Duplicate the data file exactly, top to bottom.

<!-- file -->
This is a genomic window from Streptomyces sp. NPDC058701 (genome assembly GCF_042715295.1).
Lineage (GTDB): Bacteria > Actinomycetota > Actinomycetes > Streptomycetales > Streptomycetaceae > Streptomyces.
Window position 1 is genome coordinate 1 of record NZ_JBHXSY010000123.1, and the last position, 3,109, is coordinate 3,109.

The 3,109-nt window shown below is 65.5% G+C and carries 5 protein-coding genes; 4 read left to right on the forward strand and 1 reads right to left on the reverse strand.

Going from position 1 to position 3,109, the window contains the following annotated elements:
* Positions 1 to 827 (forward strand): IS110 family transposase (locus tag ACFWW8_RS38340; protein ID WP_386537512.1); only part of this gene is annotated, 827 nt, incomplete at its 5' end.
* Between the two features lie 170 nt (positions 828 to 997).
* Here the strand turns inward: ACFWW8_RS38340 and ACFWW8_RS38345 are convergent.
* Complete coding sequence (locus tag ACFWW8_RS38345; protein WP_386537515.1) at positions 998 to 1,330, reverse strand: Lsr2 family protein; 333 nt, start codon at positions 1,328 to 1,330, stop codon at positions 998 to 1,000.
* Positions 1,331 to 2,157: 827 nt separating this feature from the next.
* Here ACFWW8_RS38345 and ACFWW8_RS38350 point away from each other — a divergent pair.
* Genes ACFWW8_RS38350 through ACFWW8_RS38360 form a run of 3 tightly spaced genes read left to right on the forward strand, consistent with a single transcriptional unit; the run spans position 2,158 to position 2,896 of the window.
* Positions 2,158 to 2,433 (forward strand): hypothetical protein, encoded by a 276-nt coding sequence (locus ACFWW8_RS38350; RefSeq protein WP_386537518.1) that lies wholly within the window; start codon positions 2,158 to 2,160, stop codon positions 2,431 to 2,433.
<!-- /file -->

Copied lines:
This is a genomic window from Streptomyces sp. NPDC058701 (genome assembly GCF_042715295.1).
Lineage (GTDB): Bacteria > Actinomycetota > Actinomycetes > Streptomycetales > Streptomycetaceae > Streptomyces.
Window position 1 is genome coordinate 1 of record NZ_JBHXSY010000123.1, and the last position, 3,109, is coordinate 3,109.

The 3,109-nt window shown below is 65.5% G+C and carries 5 protein-coding genes; 4 read left to right on the forward strand and 1 reads right to left on the reverse strand.

Going from position 1 to position 3,109, the window contains the following annotated elements:
* Positions 1 to 827 (forward strand): IS110 family transposase (locus tag ACFWW8_RS38340; protein ID WP_386537512.1); only part of this gene is annotated, 827 nt, incomplete at its 5' end.
* Between the two features lie 170 nt (positions 828 to 997).
* Here the strand turns inward: ACFWW8_RS38340 and ACFWW8_RS38345 are convergent.
* Complete coding sequence (locus tag ACFWW8_RS38345; protein WP_386537515.1) at positions 998 to 1,330, reverse strand: Lsr2 family protein; 333 nt, start codon at positions 1,328 to 1,330, stop codon at positions 998 to 1,000.
* Positions 1,331 to 2,157: 827 nt separating this feature from the next.
* Here ACFWW8_RS38345 and ACFWW8_RS38350 point away from each other — a divergent pair.
* Genes ACFWW8_RS38350 through ACFWW8_RS38360 form a run of 3 tightly spaced genes read left to right on the forward strand, consistent with a single transcriptional unit; the run spans position 2,158 to position 2,896 of the window.
* Positions 2,158 to 2,433 (forward strand): hypothetical protein, encoded by a 276-nt coding sequence (locus ACFWW8_RS38350; RefSeq protein WP_386537518.1) that lies wholly within the window; start codon positions 2,158 to 2,160, stop codon positions 2,431 to 2,433.